Chewing gum sector’s bubble shows no sign of bursting

There has been plenty to chew over in the gum market in the past 18 months following the introduction of Cadbury’s Trident brand and market leader Wrigley’s subsequent retaliation.

According to Cadbury, the launch of Trident helped reverse a 4% decline in the gum market over 2007 (AC Nielsen), although sources say the initial shine is beginning to fade.

Cadbury is now understood to be consolidating the range to refocus on stealing share from Wrigley (MW last week). Meanwhile, The Wrigley Company is also believed to be reviewing its range and cutting several of the fruit flavours it introduced in the aftermath of the Trident launch, in a bid to get “back to basics” with its core mint range.

It signals an end to the high level of new product development and also the “category in-fighting” seen over the past year, says one retail source. She adds: “Wrigley and Cadbury were just playing one-up and now the category is awash with products. They have both decided enough is enough.”

Cadbury declines to comment on the consolidation of Trident, but says: “While we have introduced seven SKUs (product lines) to the original four, Wrigley have introduced more than 20, none of which seem to have delivered any real value.”

The introduction of a new brand in the category was welcomed across the board. Before the launch of Trident, Wrigley accounted for more than 98% of the market. Even Wrigley marketing director Toby Baker admits that the new brand created interest in the category. He says: “Competition in the category has created additional news and excitement.”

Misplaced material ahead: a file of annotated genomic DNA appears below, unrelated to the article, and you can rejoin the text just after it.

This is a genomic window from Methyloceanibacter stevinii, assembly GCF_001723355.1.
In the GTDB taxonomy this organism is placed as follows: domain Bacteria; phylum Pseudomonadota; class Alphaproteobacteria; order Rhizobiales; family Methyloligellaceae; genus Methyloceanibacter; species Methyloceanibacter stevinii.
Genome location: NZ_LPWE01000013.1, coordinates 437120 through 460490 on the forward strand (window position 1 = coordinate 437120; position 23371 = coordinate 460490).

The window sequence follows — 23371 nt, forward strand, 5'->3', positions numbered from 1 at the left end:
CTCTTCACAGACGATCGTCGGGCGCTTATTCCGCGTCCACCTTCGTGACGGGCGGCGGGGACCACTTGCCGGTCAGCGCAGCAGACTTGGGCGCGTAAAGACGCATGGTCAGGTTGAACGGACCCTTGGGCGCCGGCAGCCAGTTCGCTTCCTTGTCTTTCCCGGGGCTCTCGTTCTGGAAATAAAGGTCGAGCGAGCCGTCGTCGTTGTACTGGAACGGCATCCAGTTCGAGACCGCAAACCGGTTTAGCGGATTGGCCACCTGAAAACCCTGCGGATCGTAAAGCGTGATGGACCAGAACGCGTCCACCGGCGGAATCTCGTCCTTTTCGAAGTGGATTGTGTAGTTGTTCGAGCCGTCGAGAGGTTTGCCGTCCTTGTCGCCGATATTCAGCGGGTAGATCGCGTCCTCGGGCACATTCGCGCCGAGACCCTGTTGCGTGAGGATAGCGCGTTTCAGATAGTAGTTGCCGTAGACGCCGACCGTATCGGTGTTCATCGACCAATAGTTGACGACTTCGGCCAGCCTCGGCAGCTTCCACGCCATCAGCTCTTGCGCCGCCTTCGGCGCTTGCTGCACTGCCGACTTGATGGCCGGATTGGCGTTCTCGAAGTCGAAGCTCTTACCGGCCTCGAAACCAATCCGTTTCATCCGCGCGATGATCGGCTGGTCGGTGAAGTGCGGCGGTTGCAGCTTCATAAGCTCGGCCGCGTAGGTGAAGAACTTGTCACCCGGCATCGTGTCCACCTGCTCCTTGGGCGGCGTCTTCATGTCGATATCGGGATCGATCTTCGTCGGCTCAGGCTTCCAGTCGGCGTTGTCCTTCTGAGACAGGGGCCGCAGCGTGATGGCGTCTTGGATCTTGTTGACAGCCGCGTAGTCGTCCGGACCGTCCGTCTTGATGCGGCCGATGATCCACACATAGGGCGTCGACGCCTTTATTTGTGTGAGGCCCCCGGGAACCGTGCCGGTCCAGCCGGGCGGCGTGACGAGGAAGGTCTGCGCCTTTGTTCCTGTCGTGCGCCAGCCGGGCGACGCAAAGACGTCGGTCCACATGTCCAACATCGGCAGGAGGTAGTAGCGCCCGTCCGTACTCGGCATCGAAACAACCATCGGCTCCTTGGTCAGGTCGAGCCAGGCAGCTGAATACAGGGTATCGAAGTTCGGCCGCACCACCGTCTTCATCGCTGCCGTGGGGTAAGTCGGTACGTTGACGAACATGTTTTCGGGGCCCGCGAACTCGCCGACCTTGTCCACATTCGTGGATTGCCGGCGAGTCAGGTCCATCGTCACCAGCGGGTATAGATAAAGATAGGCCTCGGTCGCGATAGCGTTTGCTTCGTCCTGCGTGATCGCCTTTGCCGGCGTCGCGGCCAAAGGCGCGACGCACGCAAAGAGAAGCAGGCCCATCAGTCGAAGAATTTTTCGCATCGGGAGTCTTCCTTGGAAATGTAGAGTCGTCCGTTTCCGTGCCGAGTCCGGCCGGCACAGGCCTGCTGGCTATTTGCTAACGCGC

Market share

Last year, analysts said Trident had built a 15.4% market share in the first three months, although sources say this has now slipped to about 9% – far short of the 25% share Cadbury had hoped for, in part due to its failure to attract repeat purchases.

The insider adds: “Cadbury has always said there was a five-year plan for the brand and that it is in the market for the long term, but this move suggests that all is not going to plan.”

The chewing gum category was worth £275.9m over the six months to the end of April this year, according to Nielsen data. The trend is attributed to the lower use of chewing gum among children and data suggests there will be a 5% decline in use by under 15-year-olds by 2012. Adult consumption, however, remains steady.

According to Nielsen data for the year to date, the category has slipped by 7.6%, which sources say is primarily due to a poor performance by the market leader.

Wrigley has already rolled out new packaging across the range and introduced “Get extra close” as its new strapline on the Extra range, coupled with a new ad campaign and new idents for its sponsorship of Channel 4’s teen soap, Hollyoaks. It has also become the official chewing gum for the Premier League and continues to sponsor the Ducati superbike team through the Airwaves brand.

While Mintel predicts the market will be worth £586m by 2012, the lower use among children is a challenge all gum brands need to address.

The explosion of new textures, such as liquid centres and flavours, is expected to attract younger consumers. Meanwhile, Baker says consumers will increasingly be looking for indulgence from the gum market, as well as products that “revitalise”.

There may be less new product development over the next 12 months, but with strong brands such as Wrigley and Trident pouring more money into marketing, the bubble has not yet burst.

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